Plutonomy refers to the rich, those who buy luxury goods and so on, and that’s where the action is. They claimed that their plutonomy index was way outperforming the stock market. As for the rest, we set them adrift. We don’t really care about them. We don’t really need them……  ..These days they’re sometimes called the “precariat” — people who live a precarious existence at the periphery of society. Only it’s not the periphery anymore. It’s becoming a very substantial part of society in the United States and indeed elsewhere. And this is considered a good thing.

So, for example, Fed Chairman Alan Greenspan, [who was] hailed by the economics profession as one of the greatest economists of all time — was testifying to Congress in the Clinton years, and he explained the wonders of the great economy that he was supervising. He said a lot of its success was based substantially on what he called “growing worker insecurity.” If working people are insecure, if they’re part of the precariat, living precarious existences, they’re not going to make demands, they’re not going to try to get better wages, they won’t get improved benefits. We can kick ’em out, if we don’t need ’em. And that’s what’s called a “healthy” economy, technically speaking. And he was highly praised for this, greatly admired.[5]

Mumbai Mirror[6] carried a report and a photograph of a worker who has been working for eighteen years on contract at HPCL. He climbed up a hundred-foot chimney to draw attention to his plight. That is the image of precariat!

The Precariat Evidence

Recently Raghuram Rajan published an article titled ‘Eight things India must do in 2019: The economic challenges we face and the reforms we need to carry out now’[7] in The Times of India. He suggested a scheme for employing young men as interns. Such a scheme can become a tool of exploitation at the hands of the Government which is the biggest exploiter today.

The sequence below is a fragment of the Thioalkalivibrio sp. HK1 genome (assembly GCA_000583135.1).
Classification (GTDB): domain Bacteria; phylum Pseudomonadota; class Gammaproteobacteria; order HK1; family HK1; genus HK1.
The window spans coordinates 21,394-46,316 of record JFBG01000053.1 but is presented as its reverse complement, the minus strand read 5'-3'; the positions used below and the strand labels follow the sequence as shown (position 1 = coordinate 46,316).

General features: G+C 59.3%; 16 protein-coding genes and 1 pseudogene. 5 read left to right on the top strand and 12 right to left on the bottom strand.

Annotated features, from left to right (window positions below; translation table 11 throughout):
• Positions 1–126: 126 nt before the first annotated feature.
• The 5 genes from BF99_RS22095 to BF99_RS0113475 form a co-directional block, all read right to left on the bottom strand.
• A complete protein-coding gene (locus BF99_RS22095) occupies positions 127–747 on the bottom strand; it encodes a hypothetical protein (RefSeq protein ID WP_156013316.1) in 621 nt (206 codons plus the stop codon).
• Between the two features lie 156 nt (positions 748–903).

In a nutshell, Globalisation has worked against the interests of the labour. Moreover, there are no pangs of conscience in the business community. We must devise schemes which will address the realities of the Indian scenario.

As if this was not enough, the world has already stepped in to what we call Industry 4.0 while this situation is developing in our country. There are apprehensions about what future has in store for the working class.

Industry 4.0 Will Aggravate The Situation

Industry 4.0 includes cyber-physical systems, the Internet of things, cloud computing and cognitive computing.[8] This fourth industrial revolution has already started and we are in the midst of it.  

The Indian Institute of Science (IISc) is building India’s first smart factory in Bengaluru with a seed funding from the Boeing Company.[9] Andhra Pradesh government aims to turn the state into an Internet of Things (IoT) hub by 2020.

What challenges will be presented to us? The developing countries will find that the jobs are moving back to developed nations. This is because the competitive advantage of lower labour cost will be lost with the automation. In other words, developing nations will face loss of jobs. The digitized factory of Adidas will move production away from Asian countries.

With potential for job losses, the social threats will be very high. Developing countries like India do not have a good health and social security schemes. So, this threat will be highest for us.

We will face the issue of technological obsolescence. But several new jobs created. Those new jobs will require different skills. Menial jobs will be lost first. The new jobs will mean new skills. So, training and retraining becomes important.